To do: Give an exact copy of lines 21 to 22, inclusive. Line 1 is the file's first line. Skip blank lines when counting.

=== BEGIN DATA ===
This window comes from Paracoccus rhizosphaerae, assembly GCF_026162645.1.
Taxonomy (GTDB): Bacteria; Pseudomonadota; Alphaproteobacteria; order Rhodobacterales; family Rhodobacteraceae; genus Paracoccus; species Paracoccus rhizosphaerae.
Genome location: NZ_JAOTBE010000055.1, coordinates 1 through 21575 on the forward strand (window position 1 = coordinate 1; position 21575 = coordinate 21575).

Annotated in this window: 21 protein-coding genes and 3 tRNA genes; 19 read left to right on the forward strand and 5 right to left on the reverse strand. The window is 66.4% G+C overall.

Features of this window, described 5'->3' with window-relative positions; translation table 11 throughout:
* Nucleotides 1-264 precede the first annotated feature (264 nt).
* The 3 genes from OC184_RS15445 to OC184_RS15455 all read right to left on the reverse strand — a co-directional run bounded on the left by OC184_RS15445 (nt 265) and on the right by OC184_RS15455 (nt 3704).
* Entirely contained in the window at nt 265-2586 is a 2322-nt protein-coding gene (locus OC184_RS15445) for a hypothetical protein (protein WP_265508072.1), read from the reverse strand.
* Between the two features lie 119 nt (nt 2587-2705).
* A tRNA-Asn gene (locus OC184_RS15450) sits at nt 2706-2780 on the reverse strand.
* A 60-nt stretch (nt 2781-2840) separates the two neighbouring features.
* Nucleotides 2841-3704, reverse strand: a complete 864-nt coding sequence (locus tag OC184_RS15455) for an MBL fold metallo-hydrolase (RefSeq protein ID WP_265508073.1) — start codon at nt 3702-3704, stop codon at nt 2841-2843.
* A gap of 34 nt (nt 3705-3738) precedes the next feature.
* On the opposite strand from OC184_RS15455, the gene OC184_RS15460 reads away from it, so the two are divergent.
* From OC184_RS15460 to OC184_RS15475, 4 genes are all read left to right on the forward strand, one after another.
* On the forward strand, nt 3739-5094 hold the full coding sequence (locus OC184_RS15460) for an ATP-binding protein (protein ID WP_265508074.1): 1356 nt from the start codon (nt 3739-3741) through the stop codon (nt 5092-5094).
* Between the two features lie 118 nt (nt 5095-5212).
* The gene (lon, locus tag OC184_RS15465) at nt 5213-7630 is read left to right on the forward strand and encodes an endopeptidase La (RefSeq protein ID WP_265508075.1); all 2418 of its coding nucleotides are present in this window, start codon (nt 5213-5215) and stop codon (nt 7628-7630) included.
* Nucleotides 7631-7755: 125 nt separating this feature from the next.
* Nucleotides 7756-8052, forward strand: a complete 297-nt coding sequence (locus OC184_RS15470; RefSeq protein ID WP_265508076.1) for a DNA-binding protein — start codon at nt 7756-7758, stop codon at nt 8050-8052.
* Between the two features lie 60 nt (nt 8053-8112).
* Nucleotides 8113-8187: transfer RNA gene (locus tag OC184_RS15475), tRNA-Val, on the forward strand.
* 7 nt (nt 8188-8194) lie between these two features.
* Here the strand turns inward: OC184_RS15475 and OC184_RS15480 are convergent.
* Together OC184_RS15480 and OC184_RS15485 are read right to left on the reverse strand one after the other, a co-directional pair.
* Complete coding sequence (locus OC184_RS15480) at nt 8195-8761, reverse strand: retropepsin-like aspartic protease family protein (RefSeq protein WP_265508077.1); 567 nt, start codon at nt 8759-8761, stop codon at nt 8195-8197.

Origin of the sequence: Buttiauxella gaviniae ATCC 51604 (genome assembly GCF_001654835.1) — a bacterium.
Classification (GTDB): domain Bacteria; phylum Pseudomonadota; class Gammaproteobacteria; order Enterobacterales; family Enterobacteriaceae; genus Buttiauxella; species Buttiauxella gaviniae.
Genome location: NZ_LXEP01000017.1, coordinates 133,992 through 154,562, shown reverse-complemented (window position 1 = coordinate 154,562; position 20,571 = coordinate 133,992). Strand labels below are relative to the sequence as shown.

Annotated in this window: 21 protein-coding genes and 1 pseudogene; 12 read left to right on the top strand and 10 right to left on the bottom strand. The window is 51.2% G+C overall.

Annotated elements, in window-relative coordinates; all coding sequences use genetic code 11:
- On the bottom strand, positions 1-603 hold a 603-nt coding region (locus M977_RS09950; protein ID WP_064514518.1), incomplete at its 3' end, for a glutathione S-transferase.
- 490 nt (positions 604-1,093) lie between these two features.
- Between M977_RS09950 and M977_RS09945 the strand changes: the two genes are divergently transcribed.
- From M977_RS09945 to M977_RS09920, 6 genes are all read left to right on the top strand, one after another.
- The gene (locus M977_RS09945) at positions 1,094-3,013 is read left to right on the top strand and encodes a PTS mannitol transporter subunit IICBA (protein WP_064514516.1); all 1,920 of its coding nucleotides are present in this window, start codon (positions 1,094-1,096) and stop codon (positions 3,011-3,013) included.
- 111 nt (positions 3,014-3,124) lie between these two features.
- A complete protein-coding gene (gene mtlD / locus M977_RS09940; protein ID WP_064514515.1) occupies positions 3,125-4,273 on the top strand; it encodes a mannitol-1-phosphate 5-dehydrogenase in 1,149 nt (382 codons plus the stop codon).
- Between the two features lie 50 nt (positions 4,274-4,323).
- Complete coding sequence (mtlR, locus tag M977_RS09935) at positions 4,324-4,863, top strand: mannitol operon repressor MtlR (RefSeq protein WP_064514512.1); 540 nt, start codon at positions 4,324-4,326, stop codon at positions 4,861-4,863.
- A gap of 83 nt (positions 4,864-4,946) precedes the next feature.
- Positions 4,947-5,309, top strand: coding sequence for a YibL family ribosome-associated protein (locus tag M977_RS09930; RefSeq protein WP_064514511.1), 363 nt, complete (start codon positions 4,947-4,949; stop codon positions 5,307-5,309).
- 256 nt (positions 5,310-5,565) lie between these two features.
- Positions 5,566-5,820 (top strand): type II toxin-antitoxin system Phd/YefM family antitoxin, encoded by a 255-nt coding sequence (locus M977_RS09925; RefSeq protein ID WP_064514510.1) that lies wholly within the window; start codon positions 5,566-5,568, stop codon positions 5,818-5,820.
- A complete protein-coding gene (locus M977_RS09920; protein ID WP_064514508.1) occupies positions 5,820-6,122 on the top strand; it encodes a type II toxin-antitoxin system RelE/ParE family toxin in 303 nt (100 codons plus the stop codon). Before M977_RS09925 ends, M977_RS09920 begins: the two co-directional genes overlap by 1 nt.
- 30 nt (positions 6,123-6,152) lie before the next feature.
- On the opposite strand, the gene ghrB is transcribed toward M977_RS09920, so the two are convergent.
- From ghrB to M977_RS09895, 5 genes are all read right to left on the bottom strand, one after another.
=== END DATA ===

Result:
* Between the two features lie 60 nt (nt 8053-8112).
* Nucleotides 8113-8187: transfer RNA gene (locus tag OC184_RS15475), tRNA-Val, on the forward strand.